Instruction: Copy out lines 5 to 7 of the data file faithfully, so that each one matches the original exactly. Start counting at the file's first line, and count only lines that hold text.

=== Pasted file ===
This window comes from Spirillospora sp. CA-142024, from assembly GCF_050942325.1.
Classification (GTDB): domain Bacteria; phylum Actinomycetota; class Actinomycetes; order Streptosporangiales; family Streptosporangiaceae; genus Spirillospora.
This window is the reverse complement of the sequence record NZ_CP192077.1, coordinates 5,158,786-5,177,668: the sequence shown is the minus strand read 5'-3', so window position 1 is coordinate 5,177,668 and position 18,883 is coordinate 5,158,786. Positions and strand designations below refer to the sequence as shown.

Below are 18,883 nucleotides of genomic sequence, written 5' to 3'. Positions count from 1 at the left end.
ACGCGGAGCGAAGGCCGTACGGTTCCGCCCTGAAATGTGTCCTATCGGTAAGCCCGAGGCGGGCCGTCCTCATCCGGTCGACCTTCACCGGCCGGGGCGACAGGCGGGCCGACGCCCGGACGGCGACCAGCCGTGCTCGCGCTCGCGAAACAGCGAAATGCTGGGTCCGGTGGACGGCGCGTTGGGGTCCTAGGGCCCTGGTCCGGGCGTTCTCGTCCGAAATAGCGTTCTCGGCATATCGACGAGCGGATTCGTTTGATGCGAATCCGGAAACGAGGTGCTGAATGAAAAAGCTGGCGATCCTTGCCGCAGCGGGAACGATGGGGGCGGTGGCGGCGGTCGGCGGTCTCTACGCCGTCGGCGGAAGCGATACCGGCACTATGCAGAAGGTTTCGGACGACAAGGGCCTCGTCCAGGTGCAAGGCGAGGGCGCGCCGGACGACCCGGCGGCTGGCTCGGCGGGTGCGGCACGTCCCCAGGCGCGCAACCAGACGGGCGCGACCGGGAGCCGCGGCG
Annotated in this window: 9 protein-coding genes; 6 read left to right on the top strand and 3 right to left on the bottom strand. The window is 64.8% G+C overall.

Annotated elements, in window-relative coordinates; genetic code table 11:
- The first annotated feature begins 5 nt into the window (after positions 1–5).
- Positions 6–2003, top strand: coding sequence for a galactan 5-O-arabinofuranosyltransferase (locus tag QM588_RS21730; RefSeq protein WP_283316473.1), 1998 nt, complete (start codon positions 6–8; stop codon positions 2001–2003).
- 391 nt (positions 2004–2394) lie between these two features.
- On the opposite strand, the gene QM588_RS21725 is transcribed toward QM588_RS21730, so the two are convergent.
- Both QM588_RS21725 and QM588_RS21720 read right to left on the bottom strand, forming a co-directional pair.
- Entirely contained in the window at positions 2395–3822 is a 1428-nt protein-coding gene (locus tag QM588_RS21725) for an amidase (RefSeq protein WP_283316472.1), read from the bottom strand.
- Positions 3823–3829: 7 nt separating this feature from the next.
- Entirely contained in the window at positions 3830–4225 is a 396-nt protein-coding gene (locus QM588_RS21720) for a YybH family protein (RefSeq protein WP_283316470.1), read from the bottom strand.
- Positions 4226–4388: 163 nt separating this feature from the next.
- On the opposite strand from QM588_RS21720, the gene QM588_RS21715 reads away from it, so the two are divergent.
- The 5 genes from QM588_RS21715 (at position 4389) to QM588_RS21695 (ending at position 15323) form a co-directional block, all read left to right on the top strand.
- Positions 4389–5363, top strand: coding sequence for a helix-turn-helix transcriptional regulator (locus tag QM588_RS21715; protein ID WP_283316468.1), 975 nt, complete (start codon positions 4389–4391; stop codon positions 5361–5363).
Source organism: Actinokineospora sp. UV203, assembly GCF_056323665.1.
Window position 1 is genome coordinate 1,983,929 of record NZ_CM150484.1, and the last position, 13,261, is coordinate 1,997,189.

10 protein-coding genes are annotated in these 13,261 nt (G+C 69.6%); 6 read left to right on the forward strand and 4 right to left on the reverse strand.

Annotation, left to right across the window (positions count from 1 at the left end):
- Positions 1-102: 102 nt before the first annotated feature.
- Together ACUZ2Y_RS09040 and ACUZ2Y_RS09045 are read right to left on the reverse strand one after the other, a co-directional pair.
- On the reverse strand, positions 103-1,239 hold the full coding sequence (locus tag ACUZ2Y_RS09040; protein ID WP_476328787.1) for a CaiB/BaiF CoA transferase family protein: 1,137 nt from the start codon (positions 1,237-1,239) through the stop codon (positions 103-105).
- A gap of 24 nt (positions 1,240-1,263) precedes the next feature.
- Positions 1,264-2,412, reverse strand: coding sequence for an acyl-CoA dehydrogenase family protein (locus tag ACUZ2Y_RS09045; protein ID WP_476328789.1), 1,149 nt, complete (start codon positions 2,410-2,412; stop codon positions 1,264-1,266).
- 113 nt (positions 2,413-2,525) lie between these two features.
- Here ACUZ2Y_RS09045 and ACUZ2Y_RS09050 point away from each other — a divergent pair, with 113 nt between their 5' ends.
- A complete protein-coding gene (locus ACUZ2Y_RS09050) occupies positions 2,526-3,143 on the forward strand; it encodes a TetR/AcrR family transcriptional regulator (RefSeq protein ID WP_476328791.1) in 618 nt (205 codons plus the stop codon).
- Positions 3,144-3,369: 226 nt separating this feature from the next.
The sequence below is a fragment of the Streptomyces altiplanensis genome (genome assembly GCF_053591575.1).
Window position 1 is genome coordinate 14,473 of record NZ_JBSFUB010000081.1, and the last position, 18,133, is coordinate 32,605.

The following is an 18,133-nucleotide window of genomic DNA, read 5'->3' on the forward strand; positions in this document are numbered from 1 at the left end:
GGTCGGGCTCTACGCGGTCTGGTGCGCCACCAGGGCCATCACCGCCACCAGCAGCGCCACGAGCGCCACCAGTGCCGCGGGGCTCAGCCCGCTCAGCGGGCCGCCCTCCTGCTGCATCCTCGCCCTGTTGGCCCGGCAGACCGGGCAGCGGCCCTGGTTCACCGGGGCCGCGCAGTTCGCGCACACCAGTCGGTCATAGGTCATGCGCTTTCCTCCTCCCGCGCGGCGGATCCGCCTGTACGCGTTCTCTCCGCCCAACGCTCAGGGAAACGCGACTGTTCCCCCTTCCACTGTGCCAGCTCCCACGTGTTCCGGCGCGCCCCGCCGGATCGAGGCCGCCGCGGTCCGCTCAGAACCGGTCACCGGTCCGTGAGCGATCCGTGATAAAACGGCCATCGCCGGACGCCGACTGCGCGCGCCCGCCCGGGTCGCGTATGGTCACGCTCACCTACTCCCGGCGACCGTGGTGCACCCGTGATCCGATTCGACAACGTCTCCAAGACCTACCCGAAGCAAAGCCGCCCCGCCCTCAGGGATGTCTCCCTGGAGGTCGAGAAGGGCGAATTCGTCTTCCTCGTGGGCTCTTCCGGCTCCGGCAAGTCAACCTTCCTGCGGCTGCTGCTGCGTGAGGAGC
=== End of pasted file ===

ACGCGGAGCGAAGGCCGTACGGTTCCGCCCTGAAATGTGTCCTATCGGTAAGCCCGAGGCGGGCCGTCCTCATCCGGTCGACCTTCACCGGCCGGGGCGACAGGCGGGCCGACGCCCGGACGGCGACCAGCCGTGCTCGCGCTCGCGAAACAGCGAAATGCTGGGTCCGGTGGACGGCGCGTTGGGGTCCTAGGGCCCTGGTCCGGGCGTTCTCGTCCGAAATAGCGTTCTCGGCATATCGACGAGCGGATTCGTTTGATGCGAATCCGGAAACGAGGTGCTGAATGAAAAAGCTGGCGATCCTTGCCGCAGCGGGAACGATGGGGGCGGTGGCGGCGGTCGGCGGTCTCTACGCCGTCGGCGGAAGCGATACCGGCACTATGCAGAAGGTTTCGGACGACAAGGGCCTCGTCCAGGTGCAAGGCGAGGGCGCGCCGGACGACCCGGCGGCTGGCTCGGCGGGTGCGGCACGTCCCCAGGCGCGCAACCAGACGGGCGCGACCGGGAGCCGCGGCG
Annotated in this window: 9 protein-coding genes; 6 read left to right on the top strand and 3 right to left on the bottom strand. The window is 64.8% G+C overall.

Annotated elements, in window-relative coordinates; genetic code table 11: